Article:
Wild horse, burro populations to be subject of BLM studies

Wild horse, burro populations to be subject of BLM studies

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SALT LAKE CITY — A trio of Utah field offices within the Bureau of Land Management plan to study wild horse and burro populations, including the potential sterilization of male animals.

Excess numbers of wild horses are generating controversy in Utah and across the West, with legislation introduced by Rep. Chris Stewart, R-Utah, that proposes to turn over management of the animals to the states.

Iron County Commissioner Dave Miller and Beaver County Commissioners Mark Whitney and Tammy Pearson are in Oklahoma City to speak to the BLM's National Wild Horse and Burro Advisory Board, which is convening a two-day meeting Wednesday.

"Our objective is to make sure those who are involved in this know that we have serious serious problems that need to be addressed," Miller said. "Things have to be dealt with."

Both Iron and Beaver counties threatened to do their own roundups last summer, but backed off. A lawsuit by ranchers and other local leaders filed against the BLM over wild horse management is pending in federal courts.

The herd research is part of an effort by the federal agency to get more information on the animals to boost management approaches. Utah's studies are part of 21 research projects with $11 million in funding.

Representatives of the Price, Fillmore and Cedar City BLM offices are proposing to partner with the U.S. Geological Survey's Fort Collins Science Center to carry out several studies looking at the demography of burro and wild horse populations in certain herd management areas.

The agency said the research is in response to a 2013 National Academies of Science report commissioned by the BLM that found the government needed to use science-based approaches to solve the population dilemma.

In Utah, wild horse populations total about 3,245 — well above the preferred management goal of 1,946.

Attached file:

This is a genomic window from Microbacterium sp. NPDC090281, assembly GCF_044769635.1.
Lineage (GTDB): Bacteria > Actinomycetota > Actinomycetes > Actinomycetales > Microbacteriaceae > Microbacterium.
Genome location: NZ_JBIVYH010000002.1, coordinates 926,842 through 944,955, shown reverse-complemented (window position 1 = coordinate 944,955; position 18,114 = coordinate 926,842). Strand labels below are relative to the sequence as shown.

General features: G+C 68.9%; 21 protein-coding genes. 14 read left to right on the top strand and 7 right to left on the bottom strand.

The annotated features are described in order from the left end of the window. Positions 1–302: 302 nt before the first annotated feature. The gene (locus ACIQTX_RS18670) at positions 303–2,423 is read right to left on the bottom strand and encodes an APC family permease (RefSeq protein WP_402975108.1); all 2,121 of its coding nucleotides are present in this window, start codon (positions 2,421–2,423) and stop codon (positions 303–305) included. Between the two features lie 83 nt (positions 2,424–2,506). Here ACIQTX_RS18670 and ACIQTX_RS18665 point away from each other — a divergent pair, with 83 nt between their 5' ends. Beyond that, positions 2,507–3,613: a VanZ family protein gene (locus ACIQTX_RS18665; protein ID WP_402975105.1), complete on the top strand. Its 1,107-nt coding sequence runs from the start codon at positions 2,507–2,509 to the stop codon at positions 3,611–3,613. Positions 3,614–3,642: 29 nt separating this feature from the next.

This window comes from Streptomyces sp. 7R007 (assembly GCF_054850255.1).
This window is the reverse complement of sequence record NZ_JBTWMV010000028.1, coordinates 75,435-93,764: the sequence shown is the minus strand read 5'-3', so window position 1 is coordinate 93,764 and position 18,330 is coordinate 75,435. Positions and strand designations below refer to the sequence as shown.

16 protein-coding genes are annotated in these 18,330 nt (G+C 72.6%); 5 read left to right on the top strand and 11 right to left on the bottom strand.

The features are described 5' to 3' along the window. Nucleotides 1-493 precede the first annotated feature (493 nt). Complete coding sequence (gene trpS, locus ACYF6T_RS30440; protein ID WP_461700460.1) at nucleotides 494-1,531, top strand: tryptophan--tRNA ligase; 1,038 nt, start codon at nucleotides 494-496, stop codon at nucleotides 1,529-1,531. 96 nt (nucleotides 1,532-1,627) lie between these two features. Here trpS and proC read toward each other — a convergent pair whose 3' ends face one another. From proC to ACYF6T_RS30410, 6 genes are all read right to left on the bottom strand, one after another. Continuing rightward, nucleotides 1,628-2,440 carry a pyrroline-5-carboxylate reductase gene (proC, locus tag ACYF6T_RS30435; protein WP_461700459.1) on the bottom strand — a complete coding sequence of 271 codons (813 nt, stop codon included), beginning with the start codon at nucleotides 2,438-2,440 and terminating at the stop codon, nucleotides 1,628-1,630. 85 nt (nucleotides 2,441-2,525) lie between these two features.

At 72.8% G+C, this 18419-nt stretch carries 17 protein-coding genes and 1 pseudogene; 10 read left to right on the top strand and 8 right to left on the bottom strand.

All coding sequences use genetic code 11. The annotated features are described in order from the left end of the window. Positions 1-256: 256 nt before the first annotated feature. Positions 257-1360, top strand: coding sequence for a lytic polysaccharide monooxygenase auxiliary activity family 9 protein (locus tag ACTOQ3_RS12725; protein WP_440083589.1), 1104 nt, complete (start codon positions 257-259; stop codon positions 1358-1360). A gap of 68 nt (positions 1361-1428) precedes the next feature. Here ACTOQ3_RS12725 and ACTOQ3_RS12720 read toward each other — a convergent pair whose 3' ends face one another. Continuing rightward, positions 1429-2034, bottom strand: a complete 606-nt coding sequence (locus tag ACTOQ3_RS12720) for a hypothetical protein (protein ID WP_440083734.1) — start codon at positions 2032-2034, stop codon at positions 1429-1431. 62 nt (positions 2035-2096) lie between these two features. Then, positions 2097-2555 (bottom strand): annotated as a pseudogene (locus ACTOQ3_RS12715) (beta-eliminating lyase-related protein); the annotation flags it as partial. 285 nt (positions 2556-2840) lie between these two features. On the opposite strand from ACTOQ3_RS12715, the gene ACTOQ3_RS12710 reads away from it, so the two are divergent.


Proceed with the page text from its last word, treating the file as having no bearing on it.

Two of the research proposals are focused on the Sinbad wild burro herd in the Price area, specifically looking at how surveys are conducted to arrive at the population and arrive at new ways for counts, in addition to the "ecology" of the animals and their rangeland.


The NAS report noted the absence of research on burro populations and emphasized that field research would improve management of the species.

The Frisco and Conger herd management areas, overseen by the Cedar City and Fillmore field offices, are also part of studies to be carried out. For the Conger herd specifically, the research will look at the impacts from sterilizing male horses and how that may affect the animals' behavior.

The national scientific study released in 2013 found that horse populations are growing at a rate of between 15 percent and 20 percent, and that the federal agency often uses subjective, inconsistent methods of determining an appropriation herd management level. The report said the agency may have under-counted the horses and burros by as much as 50 percent.

Current fertility methods, too, are limited in scope and wild horse roundups are expensive and controversial.

Nationally, the agency is responsible for 179 herd management areas that sprawl across nearly 32 million acres. In 2012, wild horses and burros in long-term holding pens numbered close to 50,000 — eclipsing the number of animals on the range.

In Utah, there are 20 distinct herd management areas and two that include burros. Earlier this year, the agency initiated its first ever use of fertility control using darts and targeting 50 mares in the Onaqui Herd in Tooele County. That herd's population sits at 321, well over management goals of 210 animals.

Gus Warr, Utah's director of the BLM's wild horse and burro program, said the studies will allow the agency to get solid information on burro numbers, possibly for the first time in the agency's history.

The burros represent a unique management program and are particularly hard to inventory given behavior that is far different than wild horse herds. While wild horses scatter and run during aerial surveys, burros tend to bunch up in clusters and hide. The animals also have different social structures from wild horses congregating in varying manners throughout the year, making counts difficult.

"It's exciting because we were up against a number of other states for an opportunity to do this research."

Public review and scoping period for some of the study proposals will begin early in the fall.

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Amy Joi O'Donoghue


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